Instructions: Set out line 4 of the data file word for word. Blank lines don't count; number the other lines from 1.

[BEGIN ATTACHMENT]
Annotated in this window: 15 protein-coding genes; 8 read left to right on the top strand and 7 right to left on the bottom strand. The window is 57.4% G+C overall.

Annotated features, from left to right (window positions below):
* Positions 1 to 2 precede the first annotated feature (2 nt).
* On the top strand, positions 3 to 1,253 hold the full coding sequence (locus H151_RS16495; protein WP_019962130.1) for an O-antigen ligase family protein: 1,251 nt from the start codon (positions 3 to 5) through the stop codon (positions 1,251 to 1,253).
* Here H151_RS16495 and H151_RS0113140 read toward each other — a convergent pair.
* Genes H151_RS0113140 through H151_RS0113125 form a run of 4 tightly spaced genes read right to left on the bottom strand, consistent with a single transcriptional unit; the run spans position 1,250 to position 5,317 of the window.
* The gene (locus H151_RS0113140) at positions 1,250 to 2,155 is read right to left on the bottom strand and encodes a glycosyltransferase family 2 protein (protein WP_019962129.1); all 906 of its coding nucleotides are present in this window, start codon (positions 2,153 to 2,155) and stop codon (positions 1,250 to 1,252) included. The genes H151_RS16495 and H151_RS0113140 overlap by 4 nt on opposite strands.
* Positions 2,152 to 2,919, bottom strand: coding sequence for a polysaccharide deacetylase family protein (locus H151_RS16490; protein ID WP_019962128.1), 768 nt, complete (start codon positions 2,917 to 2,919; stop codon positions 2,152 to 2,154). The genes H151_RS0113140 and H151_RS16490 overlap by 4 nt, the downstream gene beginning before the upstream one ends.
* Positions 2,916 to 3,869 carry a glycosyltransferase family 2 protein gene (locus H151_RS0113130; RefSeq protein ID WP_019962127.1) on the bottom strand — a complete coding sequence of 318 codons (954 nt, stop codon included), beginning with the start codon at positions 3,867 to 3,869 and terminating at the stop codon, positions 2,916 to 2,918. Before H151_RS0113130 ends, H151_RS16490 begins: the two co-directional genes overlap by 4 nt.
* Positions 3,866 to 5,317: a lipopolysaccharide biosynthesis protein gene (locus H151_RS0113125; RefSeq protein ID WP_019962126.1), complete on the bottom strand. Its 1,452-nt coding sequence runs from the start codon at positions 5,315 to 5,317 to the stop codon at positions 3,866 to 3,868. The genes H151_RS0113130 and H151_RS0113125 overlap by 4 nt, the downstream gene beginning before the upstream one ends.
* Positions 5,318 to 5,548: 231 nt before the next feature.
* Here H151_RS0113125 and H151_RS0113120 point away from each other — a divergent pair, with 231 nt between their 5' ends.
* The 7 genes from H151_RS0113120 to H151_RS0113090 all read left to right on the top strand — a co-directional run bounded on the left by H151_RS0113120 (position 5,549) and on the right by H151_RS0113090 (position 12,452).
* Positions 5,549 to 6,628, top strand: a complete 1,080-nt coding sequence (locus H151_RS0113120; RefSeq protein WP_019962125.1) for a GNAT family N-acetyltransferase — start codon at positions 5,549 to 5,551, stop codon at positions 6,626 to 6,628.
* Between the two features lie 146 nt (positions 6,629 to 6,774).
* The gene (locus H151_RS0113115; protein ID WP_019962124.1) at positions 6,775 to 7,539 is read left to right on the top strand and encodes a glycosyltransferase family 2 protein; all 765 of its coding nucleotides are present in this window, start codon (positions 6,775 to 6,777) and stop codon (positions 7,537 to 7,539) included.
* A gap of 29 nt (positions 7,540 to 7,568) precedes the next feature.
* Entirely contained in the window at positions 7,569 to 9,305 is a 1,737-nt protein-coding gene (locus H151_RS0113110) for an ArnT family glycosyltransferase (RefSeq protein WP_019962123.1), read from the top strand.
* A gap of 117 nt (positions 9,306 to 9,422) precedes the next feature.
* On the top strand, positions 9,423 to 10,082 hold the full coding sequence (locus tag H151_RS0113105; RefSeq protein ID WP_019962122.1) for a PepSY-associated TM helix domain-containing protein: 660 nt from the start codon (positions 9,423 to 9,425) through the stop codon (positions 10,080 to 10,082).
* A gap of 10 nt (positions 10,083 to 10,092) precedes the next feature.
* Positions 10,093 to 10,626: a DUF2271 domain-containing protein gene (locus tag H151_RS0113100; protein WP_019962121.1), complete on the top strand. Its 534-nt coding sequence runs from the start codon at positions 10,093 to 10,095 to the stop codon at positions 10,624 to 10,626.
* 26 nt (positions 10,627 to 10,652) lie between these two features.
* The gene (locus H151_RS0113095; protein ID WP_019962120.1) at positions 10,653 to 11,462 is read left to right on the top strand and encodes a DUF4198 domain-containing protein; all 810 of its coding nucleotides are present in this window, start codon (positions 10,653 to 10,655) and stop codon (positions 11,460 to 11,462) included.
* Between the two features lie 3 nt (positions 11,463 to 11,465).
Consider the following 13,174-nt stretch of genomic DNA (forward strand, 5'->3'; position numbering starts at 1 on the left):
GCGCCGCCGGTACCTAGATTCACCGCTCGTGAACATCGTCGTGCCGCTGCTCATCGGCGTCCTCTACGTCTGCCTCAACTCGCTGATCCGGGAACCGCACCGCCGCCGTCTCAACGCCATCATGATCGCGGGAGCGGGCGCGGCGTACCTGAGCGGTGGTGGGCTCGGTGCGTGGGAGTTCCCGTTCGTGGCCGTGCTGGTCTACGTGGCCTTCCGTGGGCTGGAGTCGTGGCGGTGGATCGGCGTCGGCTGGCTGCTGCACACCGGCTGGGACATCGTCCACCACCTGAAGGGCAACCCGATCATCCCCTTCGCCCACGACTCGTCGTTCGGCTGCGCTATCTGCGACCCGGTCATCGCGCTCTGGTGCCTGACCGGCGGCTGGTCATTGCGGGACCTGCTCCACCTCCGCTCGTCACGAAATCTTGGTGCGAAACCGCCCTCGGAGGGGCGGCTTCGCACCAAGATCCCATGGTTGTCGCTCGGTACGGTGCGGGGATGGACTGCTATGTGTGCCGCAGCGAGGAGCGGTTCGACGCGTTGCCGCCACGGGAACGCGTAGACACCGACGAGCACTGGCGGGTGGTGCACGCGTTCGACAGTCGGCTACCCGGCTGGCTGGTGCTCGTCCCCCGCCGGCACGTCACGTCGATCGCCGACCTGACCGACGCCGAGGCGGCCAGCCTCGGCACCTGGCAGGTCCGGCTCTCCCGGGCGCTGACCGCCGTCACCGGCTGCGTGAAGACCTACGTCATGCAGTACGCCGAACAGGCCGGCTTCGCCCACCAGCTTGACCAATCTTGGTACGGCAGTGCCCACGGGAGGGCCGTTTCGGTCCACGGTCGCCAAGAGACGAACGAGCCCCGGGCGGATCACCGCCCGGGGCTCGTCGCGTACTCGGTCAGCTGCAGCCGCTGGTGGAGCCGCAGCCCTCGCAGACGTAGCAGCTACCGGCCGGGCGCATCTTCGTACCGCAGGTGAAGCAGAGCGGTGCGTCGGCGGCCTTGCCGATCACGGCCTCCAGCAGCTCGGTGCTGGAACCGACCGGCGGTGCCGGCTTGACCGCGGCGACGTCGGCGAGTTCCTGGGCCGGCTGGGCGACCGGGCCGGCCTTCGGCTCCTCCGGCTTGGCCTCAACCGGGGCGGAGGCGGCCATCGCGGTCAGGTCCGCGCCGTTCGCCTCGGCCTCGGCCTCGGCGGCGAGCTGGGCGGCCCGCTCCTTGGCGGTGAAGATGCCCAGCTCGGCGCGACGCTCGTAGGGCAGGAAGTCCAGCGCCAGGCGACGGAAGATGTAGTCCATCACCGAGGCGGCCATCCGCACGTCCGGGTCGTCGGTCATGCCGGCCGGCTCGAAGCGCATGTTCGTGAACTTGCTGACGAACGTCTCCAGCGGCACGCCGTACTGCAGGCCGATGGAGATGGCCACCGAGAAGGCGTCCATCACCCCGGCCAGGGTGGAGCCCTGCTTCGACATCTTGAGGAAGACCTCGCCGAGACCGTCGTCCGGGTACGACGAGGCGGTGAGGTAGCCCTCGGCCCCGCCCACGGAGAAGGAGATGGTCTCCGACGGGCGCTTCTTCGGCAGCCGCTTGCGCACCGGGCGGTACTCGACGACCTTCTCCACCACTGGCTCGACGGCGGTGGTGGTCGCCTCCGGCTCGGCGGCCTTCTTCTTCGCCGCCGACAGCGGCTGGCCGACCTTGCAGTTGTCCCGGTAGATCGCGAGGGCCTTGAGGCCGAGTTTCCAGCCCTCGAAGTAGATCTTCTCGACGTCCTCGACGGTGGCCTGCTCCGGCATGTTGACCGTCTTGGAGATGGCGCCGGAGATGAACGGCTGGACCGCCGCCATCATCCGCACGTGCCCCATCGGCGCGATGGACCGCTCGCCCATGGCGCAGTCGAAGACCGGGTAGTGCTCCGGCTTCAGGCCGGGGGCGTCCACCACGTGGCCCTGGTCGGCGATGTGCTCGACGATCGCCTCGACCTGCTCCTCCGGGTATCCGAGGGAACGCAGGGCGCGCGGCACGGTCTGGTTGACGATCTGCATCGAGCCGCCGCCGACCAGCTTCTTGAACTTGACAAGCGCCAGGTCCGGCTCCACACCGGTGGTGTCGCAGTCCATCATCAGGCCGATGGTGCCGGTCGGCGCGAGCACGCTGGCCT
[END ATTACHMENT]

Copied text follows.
* On the top strand, positions 3 to 1,253 hold the full coding sequence (locus H151_RS16495; protein WP_019962130.1) for an O-antigen ligase family protein: 1,251 nt from the start codon (positions 3 to 5) through the stop codon (positions 1,251 to 1,253).